Importance of control and balance

Perceived sense of control and achieving balance is instrumental in achieving workplace well-being. There was variation in participants’ ability to achieve a sense of control in PCC. Good perceived control within their role boosted their well-being.

Some newly qualified nurses found it difficult to strike a balance between work and home life. If well-being is conceived in economic terms, newly qualified nurses spent all their emotional resources to maintain well-being in the face of adversity while at work. This meant there was nothing left in the pot for their home life—they had ‘nothing left to give’ outside of work, which could lead to compassion fatigue:

Um compassion fatigue to me means that… at work um we spend so much compassion we… I mean we immerse ourselves in the lives of our patients….And their families and their experiences… and then you go home and… you basically have well no-nothing left to give because it’s all spent at work. (Participant 7, New qualified nurse)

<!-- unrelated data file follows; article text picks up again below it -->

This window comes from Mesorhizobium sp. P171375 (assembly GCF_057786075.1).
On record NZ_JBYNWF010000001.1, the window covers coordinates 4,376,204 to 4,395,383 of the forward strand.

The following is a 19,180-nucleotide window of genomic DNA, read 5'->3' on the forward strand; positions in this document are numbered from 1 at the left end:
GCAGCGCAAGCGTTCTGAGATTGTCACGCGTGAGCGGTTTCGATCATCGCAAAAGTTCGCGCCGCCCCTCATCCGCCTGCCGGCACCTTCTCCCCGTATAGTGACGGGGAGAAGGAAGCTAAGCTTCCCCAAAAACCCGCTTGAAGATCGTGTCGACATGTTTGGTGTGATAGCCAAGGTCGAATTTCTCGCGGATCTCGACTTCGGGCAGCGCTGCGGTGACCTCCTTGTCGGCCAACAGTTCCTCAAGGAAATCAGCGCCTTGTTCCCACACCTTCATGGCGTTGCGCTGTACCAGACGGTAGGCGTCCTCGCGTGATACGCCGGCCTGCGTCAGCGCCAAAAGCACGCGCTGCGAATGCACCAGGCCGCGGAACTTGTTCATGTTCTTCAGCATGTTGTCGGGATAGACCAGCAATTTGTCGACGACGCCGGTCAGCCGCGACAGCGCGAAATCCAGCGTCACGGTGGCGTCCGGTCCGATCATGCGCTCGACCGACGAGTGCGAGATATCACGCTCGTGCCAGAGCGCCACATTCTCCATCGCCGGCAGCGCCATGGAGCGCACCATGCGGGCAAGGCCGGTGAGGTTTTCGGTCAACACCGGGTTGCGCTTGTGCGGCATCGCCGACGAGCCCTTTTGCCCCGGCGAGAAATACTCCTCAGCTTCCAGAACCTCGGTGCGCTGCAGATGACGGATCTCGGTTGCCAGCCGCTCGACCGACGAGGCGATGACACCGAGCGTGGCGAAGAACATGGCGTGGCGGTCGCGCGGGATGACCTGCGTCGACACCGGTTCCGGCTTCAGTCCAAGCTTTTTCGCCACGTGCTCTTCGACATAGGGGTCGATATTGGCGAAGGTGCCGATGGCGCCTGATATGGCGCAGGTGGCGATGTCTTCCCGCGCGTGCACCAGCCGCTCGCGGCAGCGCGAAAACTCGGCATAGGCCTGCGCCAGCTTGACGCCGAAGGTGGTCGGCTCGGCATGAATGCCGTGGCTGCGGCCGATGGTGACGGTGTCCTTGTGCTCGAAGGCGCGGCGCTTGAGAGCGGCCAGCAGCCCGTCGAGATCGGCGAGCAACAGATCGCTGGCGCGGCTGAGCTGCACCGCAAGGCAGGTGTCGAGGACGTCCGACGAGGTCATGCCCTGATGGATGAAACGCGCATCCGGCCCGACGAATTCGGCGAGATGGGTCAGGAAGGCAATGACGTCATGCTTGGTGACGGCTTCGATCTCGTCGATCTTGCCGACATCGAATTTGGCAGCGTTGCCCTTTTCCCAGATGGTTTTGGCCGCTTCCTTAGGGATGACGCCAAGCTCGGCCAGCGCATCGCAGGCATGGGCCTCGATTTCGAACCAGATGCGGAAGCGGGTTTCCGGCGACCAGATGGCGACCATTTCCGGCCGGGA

Others discussed their own strategies for achieving a work-home balance. One method of achieving balance was through reflective practice. Being reflective can bring closure to a work shift; a way to switch off and transition to their personal life. This does take practice and conscious effort. As we see in the extract below, not engaging in reflection could mean work-related distress can penetrate one’s dreams and lead to poor sleep quality, which can negatively impact on well-being:

And not really looking at yourself and then when you come home if you don’t use that time to reflect and think about….Which I sometimes don’t then I tend to dream about it. (Participant 9, Newly qualified nurse)

Another successful strategy for one participant was their physical exercise routine and weight loss programme. She felt she was able to restore her sense of lost confidence experienced when working in PCC sometimes by exacting control over her physical health, which helped to build her mental health. This was especially true for this individual because it was during the uncertainty and fast-moving policy changes during the COVID-19 pandemic: